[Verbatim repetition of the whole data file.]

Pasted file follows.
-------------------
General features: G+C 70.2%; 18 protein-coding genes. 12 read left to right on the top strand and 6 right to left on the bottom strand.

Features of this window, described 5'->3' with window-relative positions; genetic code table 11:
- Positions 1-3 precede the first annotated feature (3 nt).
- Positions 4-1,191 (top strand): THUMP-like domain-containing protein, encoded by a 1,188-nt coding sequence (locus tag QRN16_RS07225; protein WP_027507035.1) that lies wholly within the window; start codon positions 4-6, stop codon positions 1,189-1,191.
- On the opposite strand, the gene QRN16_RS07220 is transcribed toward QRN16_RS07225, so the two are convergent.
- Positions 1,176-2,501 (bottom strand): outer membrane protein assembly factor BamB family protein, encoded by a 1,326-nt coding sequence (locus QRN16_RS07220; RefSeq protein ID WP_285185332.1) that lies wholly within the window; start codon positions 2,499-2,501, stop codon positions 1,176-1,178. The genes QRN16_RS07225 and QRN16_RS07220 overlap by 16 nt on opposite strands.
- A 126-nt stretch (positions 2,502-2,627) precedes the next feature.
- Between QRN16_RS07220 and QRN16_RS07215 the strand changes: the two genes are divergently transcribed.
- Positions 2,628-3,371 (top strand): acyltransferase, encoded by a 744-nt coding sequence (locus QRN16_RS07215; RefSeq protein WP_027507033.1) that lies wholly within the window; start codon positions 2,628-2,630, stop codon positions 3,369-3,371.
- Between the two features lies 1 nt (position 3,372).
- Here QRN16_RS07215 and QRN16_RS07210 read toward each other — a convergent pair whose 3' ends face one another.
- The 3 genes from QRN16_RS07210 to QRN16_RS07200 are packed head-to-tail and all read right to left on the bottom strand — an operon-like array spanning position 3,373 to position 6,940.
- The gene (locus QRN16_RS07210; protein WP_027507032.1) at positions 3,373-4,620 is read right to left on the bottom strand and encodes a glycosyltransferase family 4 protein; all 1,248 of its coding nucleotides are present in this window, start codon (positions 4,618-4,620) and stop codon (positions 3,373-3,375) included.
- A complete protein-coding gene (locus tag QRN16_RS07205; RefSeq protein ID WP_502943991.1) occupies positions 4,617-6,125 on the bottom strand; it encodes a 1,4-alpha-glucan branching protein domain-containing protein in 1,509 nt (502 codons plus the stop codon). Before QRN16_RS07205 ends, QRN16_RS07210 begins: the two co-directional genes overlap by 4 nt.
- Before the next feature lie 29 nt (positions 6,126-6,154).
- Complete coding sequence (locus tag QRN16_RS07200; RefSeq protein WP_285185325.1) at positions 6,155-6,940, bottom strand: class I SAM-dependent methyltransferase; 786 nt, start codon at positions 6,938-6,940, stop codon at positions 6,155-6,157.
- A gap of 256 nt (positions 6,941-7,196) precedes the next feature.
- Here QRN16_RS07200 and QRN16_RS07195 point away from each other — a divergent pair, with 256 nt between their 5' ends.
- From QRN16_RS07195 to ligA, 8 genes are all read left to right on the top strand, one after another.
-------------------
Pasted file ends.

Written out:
General features: G+C 70.2%; 18 protein-coding genes. 12 read left to right on the top strand and 6 right to left on the bottom strand.

Features of this window, described 5'->3' with window-relative positions; genetic code table 11:
- Positions 1-3 precede the first annotated feature (3 nt).
- Positions 4-1,191 (top strand): THUMP-like domain-containing protein, encoded by a 1,188-nt coding sequence (locus tag QRN16_RS07225; protein WP_027507035.1) that lies wholly within the window; start codon positions 4-6, stop codon positions 1,189-1,191.
- On the opposite strand, the gene QRN16_RS07220 is transcribed toward QRN16_RS07225, so the two are convergent.
- Positions 1,176-2,501 (bottom strand): outer membrane protein assembly factor BamB family protein, encoded by a 1,326-nt coding sequence (locus QRN16_RS07220; RefSeq protein ID WP_285185332.1) that lies wholly within the window; start codon positions 2,499-2,501, stop codon positions 1,176-1,178. The genes QRN16_RS07225 and QRN16_RS07220 overlap by 16 nt on opposite strands.
- A 126-nt stretch (positions 2,502-2,627) precedes the next feature.
- Between QRN16_RS07220 and QRN16_RS07215 the strand changes: the two genes are divergently transcribed.
- Positions 2,628-3,371 (top strand): acyltransferase, encoded by a 744-nt coding sequence (locus QRN16_RS07215; RefSeq protein WP_027507033.1) that lies wholly within the window; start codon positions 2,628-2,630, stop codon positions 3,369-3,371.
- Between the two features lies 1 nt (position 3,372).
- Here QRN16_RS07215 and QRN16_RS07210 read toward each other — a convergent pair whose 3' ends face one another.
- The 3 genes from QRN16_RS07210 to QRN16_RS07200 are packed head-to-tail and all read right to left on the bottom strand — an operon-like array spanning position 3,373 to position 6,940.
- The gene (locus QRN16_RS07210; protein WP_027507032.1) at positions 3,373-4,620 is read right to left on the bottom strand and encodes a glycosyltransferase family 4 protein; all 1,248 of its coding nucleotides are present in this window, start codon (positions 4,618-4,620) and stop codon (positions 3,373-3,375) included.
- A complete protein-coding gene (locus tag QRN16_RS07205; RefSeq protein ID WP_502943991.1) occupies positions 4,617-6,125 on the bottom strand; it encodes a 1,4-alpha-glucan branching protein domain-containing protein in 1,509 nt (502 codons plus the stop codon). Before QRN16_RS07205 ends, QRN16_RS07210 begins: the two co-directional genes overlap by 4 nt.
- Before the next feature lie 29 nt (positions 6,126-6,154).
- Complete coding sequence (locus tag QRN16_RS07200; RefSeq protein WP_285185325.1) at positions 6,155-6,940, bottom strand: class I SAM-dependent methyltransferase; 786 nt, start codon at positions 6,938-6,940, stop codon at positions 6,155-6,157.
- A gap of 256 nt (positions 6,941-7,196) precedes the next feature.
- Here QRN16_RS07200 and QRN16_RS07195 point away from each other — a divergent pair, with 256 nt between their 5' ends.
- From QRN16_RS07195 to ligA, 8 genes are all read left to right on the top strand, one after another.